GALILEE (Oct. 15)
The scene was reminiscent of album photos of the beginning of Zionist settlements of the turn of the century: a large crowd gathering on a Galilee hilltop, facing an improvised stage, surrounded by several prefabricated houses, and listening to a seemingly endless row of speakers.
The occasion was the inauguration of a new settlement — the lookout post of Adi in the western Galilee. World Zionist Organization Executive chairman Leon Dulzin took the day off from work in his Jerusalem headquarters and came to join the party in this remote hilltop, escorted by the two chairmen of the WZO settlement department and by the chairman of the Jewish National Fund, as well as other senior officials in the Jewish Agency.
There wasn’t really much to see. So for, there are only seven families in Adi, seven prefabricated houses, a small shop, a social club and an office. One needed a lot of imagination and on considerable amount of vision to picture the place in a few years. “One day it is going to be like Tivon,” said Yoacov Friedmann, director of the northern region at the settlement department. He did not even smile when he compared the newly-born settlement to the luxurious villa suburb of Haifa. He meant it seriously.
Standing on the podium, Dulzin recoiled a meeting several years ago with the President of Mexico, Luis Echeverria, following Mexico’s joining in the infamous Zionism equals racism vote in the United Nations. The President could not believe that little Israel was self-sufficient in food, and was even exporting food to other countries. “This, Mister President is Zionism,” Dulzin said triumphantly.
Now he pointed at the gathering he was facing, saying that the new settlements in the Galilee were as good a manifestation of Zionism as any. He argued with a recent essay published in the local press questioning the viability of Zionism “Not only has Zionism succeeded, but these settlements are its greatest victory. “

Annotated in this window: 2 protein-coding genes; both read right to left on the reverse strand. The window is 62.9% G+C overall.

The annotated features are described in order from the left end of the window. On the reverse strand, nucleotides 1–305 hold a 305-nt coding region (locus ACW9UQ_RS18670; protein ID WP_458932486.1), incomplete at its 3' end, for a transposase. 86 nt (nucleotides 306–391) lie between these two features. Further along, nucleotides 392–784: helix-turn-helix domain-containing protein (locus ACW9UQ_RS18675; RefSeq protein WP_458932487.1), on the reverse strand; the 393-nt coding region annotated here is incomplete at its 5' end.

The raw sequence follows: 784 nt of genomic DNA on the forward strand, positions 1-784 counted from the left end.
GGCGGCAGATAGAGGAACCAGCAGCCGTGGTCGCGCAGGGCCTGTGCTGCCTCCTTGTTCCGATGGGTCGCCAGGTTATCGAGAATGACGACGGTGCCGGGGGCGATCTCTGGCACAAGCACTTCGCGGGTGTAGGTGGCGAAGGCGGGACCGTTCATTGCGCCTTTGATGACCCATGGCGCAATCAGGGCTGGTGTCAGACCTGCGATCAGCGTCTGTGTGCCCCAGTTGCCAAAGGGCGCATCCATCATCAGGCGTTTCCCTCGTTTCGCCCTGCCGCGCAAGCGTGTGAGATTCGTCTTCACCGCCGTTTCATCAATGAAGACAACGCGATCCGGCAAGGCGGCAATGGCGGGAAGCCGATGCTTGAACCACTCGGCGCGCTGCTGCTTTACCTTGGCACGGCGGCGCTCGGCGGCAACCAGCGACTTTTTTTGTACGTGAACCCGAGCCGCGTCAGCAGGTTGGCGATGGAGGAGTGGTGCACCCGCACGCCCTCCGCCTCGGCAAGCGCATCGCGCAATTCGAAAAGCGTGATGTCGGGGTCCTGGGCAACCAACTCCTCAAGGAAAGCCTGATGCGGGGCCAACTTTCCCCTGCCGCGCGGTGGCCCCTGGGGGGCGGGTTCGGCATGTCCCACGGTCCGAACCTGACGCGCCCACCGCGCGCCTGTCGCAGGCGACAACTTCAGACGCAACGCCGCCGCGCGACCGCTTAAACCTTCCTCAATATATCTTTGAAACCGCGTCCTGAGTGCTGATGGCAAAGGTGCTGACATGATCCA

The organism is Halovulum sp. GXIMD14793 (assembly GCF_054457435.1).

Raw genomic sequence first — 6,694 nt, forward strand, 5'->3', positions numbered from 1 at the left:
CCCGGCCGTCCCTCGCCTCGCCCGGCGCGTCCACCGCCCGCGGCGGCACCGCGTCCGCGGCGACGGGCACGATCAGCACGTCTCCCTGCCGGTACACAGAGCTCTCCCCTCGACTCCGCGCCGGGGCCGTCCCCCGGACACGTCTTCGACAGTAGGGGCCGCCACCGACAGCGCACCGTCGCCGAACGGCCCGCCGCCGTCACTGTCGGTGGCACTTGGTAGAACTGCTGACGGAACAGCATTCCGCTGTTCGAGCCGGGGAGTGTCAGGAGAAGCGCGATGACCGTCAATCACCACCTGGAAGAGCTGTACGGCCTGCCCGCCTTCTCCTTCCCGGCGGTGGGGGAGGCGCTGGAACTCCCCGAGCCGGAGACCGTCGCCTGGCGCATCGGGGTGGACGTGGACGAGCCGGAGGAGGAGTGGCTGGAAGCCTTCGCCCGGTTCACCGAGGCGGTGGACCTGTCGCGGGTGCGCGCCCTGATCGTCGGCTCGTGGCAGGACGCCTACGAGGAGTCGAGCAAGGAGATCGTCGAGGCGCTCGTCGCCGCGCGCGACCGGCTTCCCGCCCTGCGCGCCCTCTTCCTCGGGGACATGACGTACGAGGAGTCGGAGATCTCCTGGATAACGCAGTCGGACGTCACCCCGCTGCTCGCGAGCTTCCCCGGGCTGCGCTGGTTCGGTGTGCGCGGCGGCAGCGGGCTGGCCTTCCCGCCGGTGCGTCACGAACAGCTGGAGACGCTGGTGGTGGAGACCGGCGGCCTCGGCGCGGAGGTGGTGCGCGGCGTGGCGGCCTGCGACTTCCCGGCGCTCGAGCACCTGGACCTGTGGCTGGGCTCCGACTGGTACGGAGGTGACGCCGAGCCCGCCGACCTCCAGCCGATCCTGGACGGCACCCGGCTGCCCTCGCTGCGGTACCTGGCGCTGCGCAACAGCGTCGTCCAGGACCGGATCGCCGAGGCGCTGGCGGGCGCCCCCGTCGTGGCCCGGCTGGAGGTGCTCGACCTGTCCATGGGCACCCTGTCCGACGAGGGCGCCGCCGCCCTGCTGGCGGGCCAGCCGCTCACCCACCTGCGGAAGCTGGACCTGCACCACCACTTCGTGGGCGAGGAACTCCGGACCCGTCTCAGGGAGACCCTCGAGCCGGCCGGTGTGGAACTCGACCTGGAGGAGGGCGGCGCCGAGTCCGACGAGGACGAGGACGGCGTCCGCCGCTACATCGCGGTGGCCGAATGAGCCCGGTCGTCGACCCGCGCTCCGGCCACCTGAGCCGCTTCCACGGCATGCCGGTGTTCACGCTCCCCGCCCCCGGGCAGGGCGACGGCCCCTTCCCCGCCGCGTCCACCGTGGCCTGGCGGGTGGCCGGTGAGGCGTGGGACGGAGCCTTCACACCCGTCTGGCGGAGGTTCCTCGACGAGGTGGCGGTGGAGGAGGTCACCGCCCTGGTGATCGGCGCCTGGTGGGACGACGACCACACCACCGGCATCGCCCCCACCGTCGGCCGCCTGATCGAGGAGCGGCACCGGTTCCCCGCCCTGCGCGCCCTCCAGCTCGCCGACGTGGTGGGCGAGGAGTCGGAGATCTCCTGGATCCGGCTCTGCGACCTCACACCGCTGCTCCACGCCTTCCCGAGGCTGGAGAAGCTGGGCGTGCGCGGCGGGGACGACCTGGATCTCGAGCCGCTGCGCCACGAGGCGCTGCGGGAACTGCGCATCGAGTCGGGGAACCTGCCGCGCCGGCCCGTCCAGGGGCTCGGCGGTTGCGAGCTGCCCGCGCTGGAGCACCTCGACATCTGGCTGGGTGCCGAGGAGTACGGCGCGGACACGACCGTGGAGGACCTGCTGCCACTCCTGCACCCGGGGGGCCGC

SETTLEMENTS IN THE GALILEE
Aside from Adi, there are 29 new settlements in the Galilee. All were established within the last year-and-a-half with a declared purpose of stopping the rapid process of Arab villagers taking control over vast areas in the Galilee.
The idea guiding the planners — the settlement department and the JNF — was speed . It was obvious that any square meter of land that was not occupied by Jew would sooner or later be occupied by Arabs. The State did not meet the challenge of controling Arab settlement by legal means.
Therefore, small settlements (mitzpim –lookout posts housing 15 to 25 families) and mitzporim (smaller posts with five to seven families) were quickly established throughout the Galilee, purposely in thickly populated Arab areas.
There are some 700,000 dunam of Stateowned land in the Galilee. Half of it is under either direct or indirect Arab control. The new settlements network intends to gain control over 150,000 dunam (some 40,000 acres) of land.
Dulzin and his enlourage visited several of these settlements and realized that if they were to stand on their own feet they would need money, a lot of money.
NO TIME TO WASTE
Meir Sharir JNF head of the development administration and eating director general of the settlement department, one of the initiators of the new settlements, said there was no time to waste. One should quickly enter the second stage of the settlement network thickening the settlements to house some 500 to 750 families, an estimated expense of 80 million Shekets ($13.3 million).
Customarily, the Jewish Agency settlement department and the JNF usually give the initial push they prepare the infrastructure, help the new settlement in its first steps. The second stage is usually taken by the State.
However, it was the shared view of bath chairmen of the settlement deportment, Prof. Roanan Weitz and Matityahu Drobless, that the settlements cannot wait for the State to step in at the speed the government ministries work.